An Indian state has outlawed superstition and black magic after a prominent activist was shot to death.
Two men on motorcyles gunned down anti-superstition activist Narendra Dabholkar in Pune city in the western state of Maharashtra Wednesday morning, according to reports.
The incident prompted the state government to approve a law banning human sacrifices, exorcism and other “inhumane, evil practices”.
“An ordinance will be promulgated in the next two days” until the state assembly approves it to become permanent, officials said on Wednesday.
News of the legislation came amid protests in Pune over the killing of Dabholkar. The demonstrations shut down 90% of the city, as most businesses and shops were shuttered.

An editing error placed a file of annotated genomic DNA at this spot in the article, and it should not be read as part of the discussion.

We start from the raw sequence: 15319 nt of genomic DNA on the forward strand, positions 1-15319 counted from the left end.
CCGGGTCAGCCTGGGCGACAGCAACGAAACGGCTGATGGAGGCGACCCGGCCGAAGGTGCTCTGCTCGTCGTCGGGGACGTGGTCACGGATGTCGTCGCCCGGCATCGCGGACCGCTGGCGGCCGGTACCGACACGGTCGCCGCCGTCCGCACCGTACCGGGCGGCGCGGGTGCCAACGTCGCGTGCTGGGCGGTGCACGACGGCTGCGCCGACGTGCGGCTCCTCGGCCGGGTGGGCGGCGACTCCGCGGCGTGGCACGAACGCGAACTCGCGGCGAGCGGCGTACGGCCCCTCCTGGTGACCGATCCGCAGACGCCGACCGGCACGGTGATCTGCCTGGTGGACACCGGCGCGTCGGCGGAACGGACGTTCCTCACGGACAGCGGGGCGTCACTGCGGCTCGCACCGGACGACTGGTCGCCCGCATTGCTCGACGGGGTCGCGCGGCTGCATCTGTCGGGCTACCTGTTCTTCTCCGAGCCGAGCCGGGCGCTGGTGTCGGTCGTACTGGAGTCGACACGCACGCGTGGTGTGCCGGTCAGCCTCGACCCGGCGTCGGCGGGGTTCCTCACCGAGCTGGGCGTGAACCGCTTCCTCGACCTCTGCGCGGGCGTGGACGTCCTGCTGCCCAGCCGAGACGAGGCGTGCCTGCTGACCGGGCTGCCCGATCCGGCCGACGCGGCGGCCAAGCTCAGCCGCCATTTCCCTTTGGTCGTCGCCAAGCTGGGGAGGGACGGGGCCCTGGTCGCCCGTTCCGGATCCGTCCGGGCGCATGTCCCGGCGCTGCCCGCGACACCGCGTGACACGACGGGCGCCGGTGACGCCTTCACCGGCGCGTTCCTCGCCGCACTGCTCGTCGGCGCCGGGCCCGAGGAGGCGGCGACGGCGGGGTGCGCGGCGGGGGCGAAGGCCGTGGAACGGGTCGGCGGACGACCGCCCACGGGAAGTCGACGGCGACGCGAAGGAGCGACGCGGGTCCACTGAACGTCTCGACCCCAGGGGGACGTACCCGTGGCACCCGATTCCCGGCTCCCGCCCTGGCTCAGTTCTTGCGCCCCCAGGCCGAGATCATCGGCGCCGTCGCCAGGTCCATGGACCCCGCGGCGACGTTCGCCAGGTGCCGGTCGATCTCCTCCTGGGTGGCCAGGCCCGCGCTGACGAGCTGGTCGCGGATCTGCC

No arrests had been made in relation to the shooting and the motive has yet to be determined, police commissioner Gulabrao Pol told AFP.
Dabholkar, an atheist, founded the Committee for the Eradication of Blind Faith and met opposition over the bill.
The law was first mooted in 1995 after Hindu nationalists criticized the bill, saying it could be used to curb religious freedoms.
But Dabholkar rejected claims the bill was anti-religion.
“In the whole of the bill, there’s not a single word about God or religion … The Indian constitution allows freedom of worship and nobody can take that away,” he said in an interview with AFP two years ago.
by Maesie Bertumen